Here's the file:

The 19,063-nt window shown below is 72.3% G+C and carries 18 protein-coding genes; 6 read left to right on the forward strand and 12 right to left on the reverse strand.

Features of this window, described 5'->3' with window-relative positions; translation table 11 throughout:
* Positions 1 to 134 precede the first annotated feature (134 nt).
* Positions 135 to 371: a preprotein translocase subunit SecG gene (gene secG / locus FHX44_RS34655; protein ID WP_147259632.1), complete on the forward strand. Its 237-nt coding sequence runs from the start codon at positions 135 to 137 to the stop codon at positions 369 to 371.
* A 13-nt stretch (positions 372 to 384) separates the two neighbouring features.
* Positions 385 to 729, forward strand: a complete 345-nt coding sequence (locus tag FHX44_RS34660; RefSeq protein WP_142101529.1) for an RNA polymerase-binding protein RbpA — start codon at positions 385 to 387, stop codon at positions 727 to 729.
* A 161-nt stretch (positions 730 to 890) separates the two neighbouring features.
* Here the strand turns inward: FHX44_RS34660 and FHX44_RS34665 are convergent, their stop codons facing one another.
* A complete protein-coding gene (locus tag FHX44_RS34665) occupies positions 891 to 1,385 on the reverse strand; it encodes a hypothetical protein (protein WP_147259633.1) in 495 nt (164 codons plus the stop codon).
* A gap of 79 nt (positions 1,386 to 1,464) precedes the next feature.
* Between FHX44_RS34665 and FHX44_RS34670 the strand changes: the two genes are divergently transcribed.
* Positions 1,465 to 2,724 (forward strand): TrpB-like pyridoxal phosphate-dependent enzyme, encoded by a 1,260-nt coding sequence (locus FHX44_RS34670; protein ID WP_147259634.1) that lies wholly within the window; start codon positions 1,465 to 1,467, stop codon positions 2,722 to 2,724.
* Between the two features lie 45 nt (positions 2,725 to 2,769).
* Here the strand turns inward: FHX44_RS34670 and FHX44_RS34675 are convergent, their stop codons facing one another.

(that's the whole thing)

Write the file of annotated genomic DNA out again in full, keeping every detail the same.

The 19,063-nt window shown below is 72.3% G+C and carries 18 protein-coding genes; 6 read left to right on the forward strand and 12 right to left on the reverse strand.

Features of this window, described 5'->3' with window-relative positions; translation table 11 throughout:
* Positions 1 to 134 precede the first annotated feature (134 nt).
* Positions 135 to 371: a preprotein translocase subunit SecG gene (gene secG / locus FHX44_RS34655; protein ID WP_147259632.1), complete on the forward strand. Its 237-nt coding sequence runs from the start codon at positions 135 to 137 to the stop codon at positions 369 to 371.
* A 13-nt stretch (positions 372 to 384) separates the two neighbouring features.
* Positions 385 to 729, forward strand: a complete 345-nt coding sequence (locus tag FHX44_RS34660; RefSeq protein WP_142101529.1) for an RNA polymerase-binding protein RbpA — start codon at positions 385 to 387, stop codon at positions 727 to 729.
* A 161-nt stretch (positions 730 to 890) separates the two neighbouring features.
* Here the strand turns inward: FHX44_RS34660 and FHX44_RS34665 are convergent, their stop codons facing one another.
* A complete protein-coding gene (locus tag FHX44_RS34665) occupies positions 891 to 1,385 on the reverse strand; it encodes a hypothetical protein (protein WP_147259633.1) in 495 nt (164 codons plus the stop codon).
* A gap of 79 nt (positions 1,386 to 1,464) precedes the next feature.
* Between FHX44_RS34665 and FHX44_RS34670 the strand changes: the two genes are divergently transcribed.
* Positions 1,465 to 2,724 (forward strand): TrpB-like pyridoxal phosphate-dependent enzyme, encoded by a 1,260-nt coding sequence (locus FHX44_RS34670; protein ID WP_147259634.1) that lies wholly within the window; start codon positions 1,465 to 1,467, stop codon positions 2,722 to 2,724.
* Between the two features lie 45 nt (positions 2,725 to 2,769).
* Here the strand turns inward: FHX44_RS34670 and FHX44_RS34675 are convergent, their stop codons facing one another.